Once inside, little perils seemed to mock us, like the cheap mirror squares on our bedroom door, the end corners of which nipped at our passing fingers; or the bathroom shower tile wresting itself from the wall with each watering, and once, with the assistance of mildew, freeing the corner soap dish that nearly severed my big toe.
Most mocking-- and probably actually dangerous-- of all, was, of course, the monster living inside our bedroom closet: the oil burner. Our clothes hung along the plumbing pipes, but the closet was reserved for the great whale who heaved and growled wintertime, yawning awake. The only separation between us and its noxious breath was a thin wall of paneling.
We did not know it yet, but the cats-- in further rebellion perhaps—were using the floor beneath the belly of this beast as an alternate litter box. Countless nights I jolted awake smelling the fresh scent of shit and would flick on the light, searching frantically for its source.
The quality of air—if I want to be so generous as to call it air- was pretty scary, too. We all chain smoked, including Greg, when he was old enough to stand inhaling, and then sprayed the air heavily with Lysol to hide the smell from our grandparents-- and not once do I think we ever opened a window. I am also remembering that we had no vacuum. Although we did have carpet.
Blue speckled, the carpet was in Jaz’s and my “bedroom.” On the days when I could no longer take the chaos of our overflowing ashtrays and clothes piles, I would “clean” by folding all the clothes into neat piles, emptying the ashtrays and sweeping the rug by madly swinging the broom towards the door of mirrored glass. Pennies and paperclips and odd bits of plastic would hurtle forth, threatening to crack and shatter the glass. All the while, a plume of dust and dander would rise like a tornado from the earth. I would hang in there as long as I could, but finally the sneezing attack would begin. And I would not—could not—stop, going twenty, thirty sneezes in a row. I would have to dash outside and sometimes wait hours before returning, before my lungs and sinus passage would finally settle down.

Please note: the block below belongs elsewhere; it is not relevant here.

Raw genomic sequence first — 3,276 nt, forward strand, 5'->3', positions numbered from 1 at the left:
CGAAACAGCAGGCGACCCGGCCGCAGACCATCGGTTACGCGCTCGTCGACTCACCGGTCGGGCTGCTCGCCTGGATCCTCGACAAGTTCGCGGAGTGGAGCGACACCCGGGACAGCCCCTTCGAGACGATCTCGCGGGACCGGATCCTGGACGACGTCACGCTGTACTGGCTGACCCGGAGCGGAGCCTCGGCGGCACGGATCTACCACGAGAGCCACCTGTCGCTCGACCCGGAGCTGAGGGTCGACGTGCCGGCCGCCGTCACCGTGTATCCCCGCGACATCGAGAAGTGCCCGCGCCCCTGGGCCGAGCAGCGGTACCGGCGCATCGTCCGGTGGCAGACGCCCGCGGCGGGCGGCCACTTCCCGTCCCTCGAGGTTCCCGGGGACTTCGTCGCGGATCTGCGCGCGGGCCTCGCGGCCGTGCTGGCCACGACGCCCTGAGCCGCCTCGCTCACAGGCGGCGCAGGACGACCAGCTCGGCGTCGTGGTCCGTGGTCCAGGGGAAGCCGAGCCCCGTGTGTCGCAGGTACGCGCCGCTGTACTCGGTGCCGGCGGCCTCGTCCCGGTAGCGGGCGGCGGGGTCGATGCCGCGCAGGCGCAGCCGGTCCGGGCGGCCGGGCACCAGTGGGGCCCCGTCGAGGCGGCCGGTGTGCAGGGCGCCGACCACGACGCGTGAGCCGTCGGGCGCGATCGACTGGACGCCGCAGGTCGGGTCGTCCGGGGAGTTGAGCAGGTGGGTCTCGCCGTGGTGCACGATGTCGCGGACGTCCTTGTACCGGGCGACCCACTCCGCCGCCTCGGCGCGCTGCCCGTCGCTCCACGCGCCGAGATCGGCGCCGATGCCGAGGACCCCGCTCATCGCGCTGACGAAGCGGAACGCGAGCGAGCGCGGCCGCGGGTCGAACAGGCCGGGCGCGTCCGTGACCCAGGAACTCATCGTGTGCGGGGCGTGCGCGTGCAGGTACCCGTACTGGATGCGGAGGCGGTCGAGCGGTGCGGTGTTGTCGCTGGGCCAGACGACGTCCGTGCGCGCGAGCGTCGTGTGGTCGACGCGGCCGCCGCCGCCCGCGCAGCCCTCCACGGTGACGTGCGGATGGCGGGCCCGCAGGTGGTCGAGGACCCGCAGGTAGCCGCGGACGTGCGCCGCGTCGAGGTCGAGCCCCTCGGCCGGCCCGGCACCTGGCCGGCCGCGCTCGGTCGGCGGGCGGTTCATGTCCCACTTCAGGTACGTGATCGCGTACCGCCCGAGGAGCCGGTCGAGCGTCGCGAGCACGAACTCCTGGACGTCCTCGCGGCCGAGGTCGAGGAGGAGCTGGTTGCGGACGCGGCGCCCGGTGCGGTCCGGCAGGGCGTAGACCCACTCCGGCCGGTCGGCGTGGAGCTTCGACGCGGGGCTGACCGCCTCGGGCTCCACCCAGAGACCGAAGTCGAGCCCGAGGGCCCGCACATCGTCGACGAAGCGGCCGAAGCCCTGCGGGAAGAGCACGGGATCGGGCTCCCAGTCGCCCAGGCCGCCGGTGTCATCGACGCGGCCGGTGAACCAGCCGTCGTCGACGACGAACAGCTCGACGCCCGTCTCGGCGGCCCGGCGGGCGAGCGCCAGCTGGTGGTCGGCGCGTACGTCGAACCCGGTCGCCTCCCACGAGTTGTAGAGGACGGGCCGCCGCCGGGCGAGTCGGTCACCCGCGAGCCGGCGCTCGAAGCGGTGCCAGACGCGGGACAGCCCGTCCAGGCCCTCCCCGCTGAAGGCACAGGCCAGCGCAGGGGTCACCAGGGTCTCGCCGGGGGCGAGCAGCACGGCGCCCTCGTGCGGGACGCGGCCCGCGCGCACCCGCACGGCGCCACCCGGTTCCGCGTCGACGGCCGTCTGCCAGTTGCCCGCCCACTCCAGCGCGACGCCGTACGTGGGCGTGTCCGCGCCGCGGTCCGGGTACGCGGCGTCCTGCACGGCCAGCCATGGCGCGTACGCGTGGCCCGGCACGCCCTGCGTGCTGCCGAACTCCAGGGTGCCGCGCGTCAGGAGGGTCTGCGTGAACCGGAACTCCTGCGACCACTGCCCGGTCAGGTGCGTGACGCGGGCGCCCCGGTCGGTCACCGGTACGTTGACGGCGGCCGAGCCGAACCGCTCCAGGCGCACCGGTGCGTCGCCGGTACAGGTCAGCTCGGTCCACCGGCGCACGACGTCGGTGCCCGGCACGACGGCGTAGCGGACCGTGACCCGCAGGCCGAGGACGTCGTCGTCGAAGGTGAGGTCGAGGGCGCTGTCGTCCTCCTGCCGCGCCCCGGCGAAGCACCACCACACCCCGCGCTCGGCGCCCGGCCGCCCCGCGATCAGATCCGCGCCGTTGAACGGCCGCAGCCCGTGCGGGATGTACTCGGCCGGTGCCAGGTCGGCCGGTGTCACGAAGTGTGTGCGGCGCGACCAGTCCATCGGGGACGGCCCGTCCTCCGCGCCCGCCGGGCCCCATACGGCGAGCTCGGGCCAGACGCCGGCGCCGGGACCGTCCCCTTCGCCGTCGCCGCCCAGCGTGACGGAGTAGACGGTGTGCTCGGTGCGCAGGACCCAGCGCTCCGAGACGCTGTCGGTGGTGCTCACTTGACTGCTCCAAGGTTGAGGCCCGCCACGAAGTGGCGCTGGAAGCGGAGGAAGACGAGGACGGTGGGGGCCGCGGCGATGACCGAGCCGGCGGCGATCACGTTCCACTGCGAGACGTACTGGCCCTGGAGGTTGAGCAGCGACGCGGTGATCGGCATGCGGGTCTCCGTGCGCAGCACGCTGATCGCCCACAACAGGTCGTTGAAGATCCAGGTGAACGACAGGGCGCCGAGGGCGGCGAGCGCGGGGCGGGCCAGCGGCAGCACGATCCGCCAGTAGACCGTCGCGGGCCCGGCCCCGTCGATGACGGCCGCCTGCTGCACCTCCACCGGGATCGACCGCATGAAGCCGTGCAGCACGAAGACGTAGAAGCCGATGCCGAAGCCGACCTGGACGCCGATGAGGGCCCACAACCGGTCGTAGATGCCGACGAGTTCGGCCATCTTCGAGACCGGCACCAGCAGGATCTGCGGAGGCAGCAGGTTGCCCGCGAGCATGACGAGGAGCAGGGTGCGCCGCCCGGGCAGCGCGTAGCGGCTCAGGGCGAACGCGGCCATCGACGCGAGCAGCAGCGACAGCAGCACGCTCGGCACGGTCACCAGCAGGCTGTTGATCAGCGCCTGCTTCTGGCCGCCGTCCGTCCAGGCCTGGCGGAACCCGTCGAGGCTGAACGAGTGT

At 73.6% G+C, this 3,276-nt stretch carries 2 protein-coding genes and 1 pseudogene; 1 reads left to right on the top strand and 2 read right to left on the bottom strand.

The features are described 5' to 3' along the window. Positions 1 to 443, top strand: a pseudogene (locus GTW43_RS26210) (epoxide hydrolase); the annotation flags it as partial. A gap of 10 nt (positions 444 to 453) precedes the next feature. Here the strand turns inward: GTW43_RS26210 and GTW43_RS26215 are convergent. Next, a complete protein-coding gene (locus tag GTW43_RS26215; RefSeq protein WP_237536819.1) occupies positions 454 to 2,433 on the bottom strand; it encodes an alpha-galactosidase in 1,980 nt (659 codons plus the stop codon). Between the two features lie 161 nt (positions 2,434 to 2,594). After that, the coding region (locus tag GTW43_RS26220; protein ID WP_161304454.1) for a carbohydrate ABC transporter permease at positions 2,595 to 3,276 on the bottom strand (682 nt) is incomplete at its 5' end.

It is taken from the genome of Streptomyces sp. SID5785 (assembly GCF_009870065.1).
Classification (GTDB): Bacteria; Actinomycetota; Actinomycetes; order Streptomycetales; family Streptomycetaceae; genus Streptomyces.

Thinking about it now, is it any wonder that I still suffer residual health issues—that we all do?
It was there that my sister began suffering from migraine headaches, her central nervous system going on alert sending a tingling sensation through her fingertips.
(“Stress,” my father insisted).
It was there that Greg’s heart, that miraculous little organ that once healed itself of a pinhole, would skip a beat now and then.
(“Hypersensitivity,” my father said).
And it was there that we never knew when we woke if it was night or day. If we were dreaming or awake. If we were dead or alive.
Subterranean living: Needless to say, I don’t think I will ever come around to liking it.